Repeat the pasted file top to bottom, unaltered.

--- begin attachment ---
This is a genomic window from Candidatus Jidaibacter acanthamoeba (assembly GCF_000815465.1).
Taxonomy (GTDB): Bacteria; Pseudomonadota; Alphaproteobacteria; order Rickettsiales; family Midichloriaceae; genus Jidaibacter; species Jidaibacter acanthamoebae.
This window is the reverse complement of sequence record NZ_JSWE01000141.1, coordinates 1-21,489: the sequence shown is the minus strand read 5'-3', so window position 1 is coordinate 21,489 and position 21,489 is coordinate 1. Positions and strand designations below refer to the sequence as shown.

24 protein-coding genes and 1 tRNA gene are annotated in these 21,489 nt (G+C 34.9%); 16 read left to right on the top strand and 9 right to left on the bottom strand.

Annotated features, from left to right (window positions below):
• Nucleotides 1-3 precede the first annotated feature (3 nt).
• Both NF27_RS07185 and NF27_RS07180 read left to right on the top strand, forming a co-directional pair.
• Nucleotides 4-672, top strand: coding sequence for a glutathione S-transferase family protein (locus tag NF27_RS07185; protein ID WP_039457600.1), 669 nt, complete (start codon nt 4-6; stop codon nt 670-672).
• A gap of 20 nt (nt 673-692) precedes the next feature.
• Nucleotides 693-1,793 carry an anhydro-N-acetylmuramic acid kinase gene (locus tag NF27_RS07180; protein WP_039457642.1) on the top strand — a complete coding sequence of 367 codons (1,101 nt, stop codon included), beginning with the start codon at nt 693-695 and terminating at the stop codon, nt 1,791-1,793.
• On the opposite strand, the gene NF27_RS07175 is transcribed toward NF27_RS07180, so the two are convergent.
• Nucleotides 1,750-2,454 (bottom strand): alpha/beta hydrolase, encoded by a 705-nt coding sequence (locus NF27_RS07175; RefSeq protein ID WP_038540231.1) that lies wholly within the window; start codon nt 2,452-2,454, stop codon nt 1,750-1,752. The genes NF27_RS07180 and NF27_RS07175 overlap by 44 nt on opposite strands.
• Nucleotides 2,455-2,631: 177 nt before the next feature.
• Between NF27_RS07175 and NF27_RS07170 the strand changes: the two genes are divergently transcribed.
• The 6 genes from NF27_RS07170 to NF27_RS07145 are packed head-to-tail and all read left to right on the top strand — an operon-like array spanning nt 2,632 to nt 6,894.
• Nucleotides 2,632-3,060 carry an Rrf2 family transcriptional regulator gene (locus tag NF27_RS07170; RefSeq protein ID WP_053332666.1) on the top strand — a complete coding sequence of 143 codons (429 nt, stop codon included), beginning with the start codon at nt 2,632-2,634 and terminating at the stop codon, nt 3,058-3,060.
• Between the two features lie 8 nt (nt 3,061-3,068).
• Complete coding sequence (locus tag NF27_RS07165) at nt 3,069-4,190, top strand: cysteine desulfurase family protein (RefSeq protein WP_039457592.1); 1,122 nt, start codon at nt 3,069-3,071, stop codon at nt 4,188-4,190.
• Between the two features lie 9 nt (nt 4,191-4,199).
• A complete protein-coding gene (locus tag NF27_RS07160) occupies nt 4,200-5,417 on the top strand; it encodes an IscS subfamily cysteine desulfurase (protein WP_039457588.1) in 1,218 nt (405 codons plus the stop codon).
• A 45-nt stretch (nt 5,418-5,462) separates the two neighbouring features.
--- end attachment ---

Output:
This is a genomic window from Candidatus Jidaibacter acanthamoeba (assembly GCF_000815465.1).
Taxonomy (GTDB): Bacteria; Pseudomonadota; Alphaproteobacteria; order Rickettsiales; family Midichloriaceae; genus Jidaibacter; species Jidaibacter acanthamoebae.
This window is the reverse complement of sequence record NZ_JSWE01000141.1, coordinates 1-21,489: the sequence shown is the minus strand read 5'-3', so window position 1 is coordinate 21,489 and position 21,489 is coordinate 1. Positions and strand designations below refer to the sequence as shown.

24 protein-coding genes and 1 tRNA gene are annotated in these 21,489 nt (G+C 34.9%); 16 read left to right on the top strand and 9 right to left on the bottom strand.

Annotated features, from left to right (window positions below):
• Nucleotides 1-3 precede the first annotated feature (3 nt).
• Both NF27_RS07185 and NF27_RS07180 read left to right on the top strand, forming a co-directional pair.
• Nucleotides 4-672, top strand: coding sequence for a glutathione S-transferase family protein (locus tag NF27_RS07185; protein ID WP_039457600.1), 669 nt, complete (start codon nt 4-6; stop codon nt 670-672).
• A gap of 20 nt (nt 673-692) precedes the next feature.
• Nucleotides 693-1,793 carry an anhydro-N-acetylmuramic acid kinase gene (locus tag NF27_RS07180; protein WP_039457642.1) on the top strand — a complete coding sequence of 367 codons (1,101 nt, stop codon included), beginning with the start codon at nt 693-695 and terminating at the stop codon, nt 1,791-1,793.
• On the opposite strand, the gene NF27_RS07175 is transcribed toward NF27_RS07180, so the two are convergent.
• Nucleotides 1,750-2,454 (bottom strand): alpha/beta hydrolase, encoded by a 705-nt coding sequence (locus NF27_RS07175; RefSeq protein ID WP_038540231.1) that lies wholly within the window; start codon nt 2,452-2,454, stop codon nt 1,750-1,752. The genes NF27_RS07180 and NF27_RS07175 overlap by 44 nt on opposite strands.
• Nucleotides 2,455-2,631: 177 nt before the next feature.
• Between NF27_RS07175 and NF27_RS07170 the strand changes: the two genes are divergently transcribed.
• The 6 genes from NF27_RS07170 to NF27_RS07145 are packed head-to-tail and all read left to right on the top strand — an operon-like array spanning nt 2,632 to nt 6,894.
• Nucleotides 2,632-3,060 carry an Rrf2 family transcriptional regulator gene (locus tag NF27_RS07170; RefSeq protein ID WP_053332666.1) on the top strand — a complete coding sequence of 143 codons (429 nt, stop codon included), beginning with the start codon at nt 2,632-2,634 and terminating at the stop codon, nt 3,058-3,060.
• Between the two features lie 8 nt (nt 3,061-3,068).
• Complete coding sequence (locus tag NF27_RS07165) at nt 3,069-4,190, top strand: cysteine desulfurase family protein (RefSeq protein WP_039457592.1); 1,122 nt, start codon at nt 3,069-3,071, stop codon at nt 4,188-4,190.
• Between the two features lie 9 nt (nt 4,191-4,199).
• A complete protein-coding gene (locus tag NF27_RS07160) occupies nt 4,200-5,417 on the top strand; it encodes an IscS subfamily cysteine desulfurase (protein WP_039457588.1) in 1,218 nt (405 codons plus the stop codon).
• A 45-nt stretch (nt 5,418-5,462) separates the two neighbouring features.